Final Test - Hard
|Name: _________________________||Period: ___________________|
This test consists of 5 short answer questions and 1 (of 3) essay topics.
Short Answer Questions
1. What action does Valmont propose to Cécile to facilitate their secret correspondence?
2. What has been the effect of Madame de Tourvel's separation from Valmont?
3. What is the reason for Valmont's seduction of Madame de Tourvel, according to what Valmont tells Merteuil in letter 133?
4. How does Cécile respond to Merteuil's advice about her relationship with Valmont?
5. What does Cécile assert to Danceny after his letter reveals his suspicions?
Essay Topic 1
Examine the ending of the novel and the various fates assigned to each character. Does the ending and Madame de Volanges' final message fulfill the "requirements" of a moral novel? Could the endings of, arguably, the two most important characters (Valmont's death and Merteuil's disgrace) be considered "Deus ex machinas?" Why or why not? Do you find any symbolism in each character's fate? Where do ideas of morality and justice emerge from the ending of the novel? Does the ending resolve anything, leave any issues ambiguous, or become undercut by the vastness of the immorality in the novel?
Essay Topic 2
Examine the uses of irony throughout the novel. Your discussion may include: instances of satire, for instance of contemporary literary works or public figures; anything from the sarcastic tone often taken by Merteuil and Valmont in their letters to each other; the many instances of figurative language in the text such as puns and double entendres; the instances of certain characters' hypocrisy or denial; or the dramatic irony through which the reader or character knows something that another character does not. How does Laclos achieve irony? What language, tone, and style of writing indicate irony in the text? How do certain situations where characters find themselves tend toward the ironic?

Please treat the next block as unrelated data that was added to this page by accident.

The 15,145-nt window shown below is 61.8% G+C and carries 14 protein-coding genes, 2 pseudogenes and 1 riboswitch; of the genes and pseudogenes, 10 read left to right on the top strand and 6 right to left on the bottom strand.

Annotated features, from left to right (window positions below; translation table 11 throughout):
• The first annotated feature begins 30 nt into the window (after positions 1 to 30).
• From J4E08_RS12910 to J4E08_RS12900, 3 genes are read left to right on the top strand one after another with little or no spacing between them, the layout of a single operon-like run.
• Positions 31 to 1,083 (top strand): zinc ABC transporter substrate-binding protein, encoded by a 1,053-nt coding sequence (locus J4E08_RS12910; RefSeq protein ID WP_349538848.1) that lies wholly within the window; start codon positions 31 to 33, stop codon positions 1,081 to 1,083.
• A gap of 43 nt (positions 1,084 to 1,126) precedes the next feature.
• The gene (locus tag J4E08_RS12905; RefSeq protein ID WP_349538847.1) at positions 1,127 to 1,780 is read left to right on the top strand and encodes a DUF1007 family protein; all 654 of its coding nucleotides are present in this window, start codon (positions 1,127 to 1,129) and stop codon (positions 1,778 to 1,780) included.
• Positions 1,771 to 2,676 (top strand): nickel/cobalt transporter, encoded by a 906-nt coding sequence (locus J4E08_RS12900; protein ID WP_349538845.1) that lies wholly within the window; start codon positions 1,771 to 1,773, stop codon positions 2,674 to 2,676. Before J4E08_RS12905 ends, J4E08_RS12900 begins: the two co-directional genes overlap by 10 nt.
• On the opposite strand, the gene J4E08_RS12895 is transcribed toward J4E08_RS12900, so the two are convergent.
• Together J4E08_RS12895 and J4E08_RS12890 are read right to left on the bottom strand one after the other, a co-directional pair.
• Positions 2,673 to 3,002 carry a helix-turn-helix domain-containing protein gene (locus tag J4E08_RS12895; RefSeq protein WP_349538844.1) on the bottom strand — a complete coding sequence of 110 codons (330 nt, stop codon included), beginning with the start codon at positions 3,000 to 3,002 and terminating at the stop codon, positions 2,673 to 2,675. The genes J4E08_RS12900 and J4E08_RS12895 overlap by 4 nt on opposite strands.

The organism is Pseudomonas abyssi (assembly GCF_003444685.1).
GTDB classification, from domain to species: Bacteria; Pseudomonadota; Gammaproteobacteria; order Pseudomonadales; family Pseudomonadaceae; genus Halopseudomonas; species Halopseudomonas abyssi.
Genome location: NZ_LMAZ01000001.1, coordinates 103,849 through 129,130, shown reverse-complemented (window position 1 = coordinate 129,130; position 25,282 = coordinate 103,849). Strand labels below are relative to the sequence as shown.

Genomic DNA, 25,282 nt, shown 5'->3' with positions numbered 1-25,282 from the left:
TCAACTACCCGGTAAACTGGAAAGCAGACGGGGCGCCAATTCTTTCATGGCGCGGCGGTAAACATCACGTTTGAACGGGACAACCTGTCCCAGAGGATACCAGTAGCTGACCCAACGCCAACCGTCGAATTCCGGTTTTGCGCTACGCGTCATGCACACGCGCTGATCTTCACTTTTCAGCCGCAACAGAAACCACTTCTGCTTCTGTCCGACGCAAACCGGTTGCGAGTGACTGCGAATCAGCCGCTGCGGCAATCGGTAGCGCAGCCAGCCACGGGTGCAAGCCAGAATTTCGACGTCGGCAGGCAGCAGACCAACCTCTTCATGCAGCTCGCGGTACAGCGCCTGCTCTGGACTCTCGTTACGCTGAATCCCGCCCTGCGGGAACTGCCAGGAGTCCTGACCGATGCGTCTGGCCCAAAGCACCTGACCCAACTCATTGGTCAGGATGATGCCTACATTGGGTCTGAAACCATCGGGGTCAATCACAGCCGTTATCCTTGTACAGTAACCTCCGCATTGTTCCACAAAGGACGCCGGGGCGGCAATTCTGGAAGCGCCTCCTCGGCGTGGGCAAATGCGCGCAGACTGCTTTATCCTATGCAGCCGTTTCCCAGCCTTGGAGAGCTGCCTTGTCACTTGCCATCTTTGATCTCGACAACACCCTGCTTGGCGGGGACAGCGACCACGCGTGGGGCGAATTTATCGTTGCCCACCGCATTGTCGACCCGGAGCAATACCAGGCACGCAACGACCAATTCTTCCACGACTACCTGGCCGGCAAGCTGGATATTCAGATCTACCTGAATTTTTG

Essay Topic 3
Define "pornography" and "erotica." How are they alike and/or different? Is there a central issue which divides the two, or are they essentially the same thing? What is their purpose and meaning or implication in popular culture, both to the private person and to society at large? Does _Les Liasons Dangereuses_ count as erotica or pornography, or both, or neither? Why? How do you describe Valmont's and Merteuil's sexual exploits as revealed in letters 10, 47, 71, and 79? Do these letters offer detail about feelings, desires, sexual acts, and body parts in lurid detail, or does the text dance around the issues by only alluding to them and making puns and double entendres? What about these letters might shock or offend a moral or virtuous reader, either in the 18th century or today? What could be the reasons that Valmont and Merteuil enjoy writing such letters to one another? Can writing be erotic without actually referring directly to sexual acts, to the human body, or to specific desires? For example, close-read letter 48, in which Valmont describes to Madame de Tourvel his passion for her, but the letter plays a joke on her by referring to Valmont's night of sex with Émilie in letter 47.
This section contains 685 words
(approx. 3 pages at 300 words per page)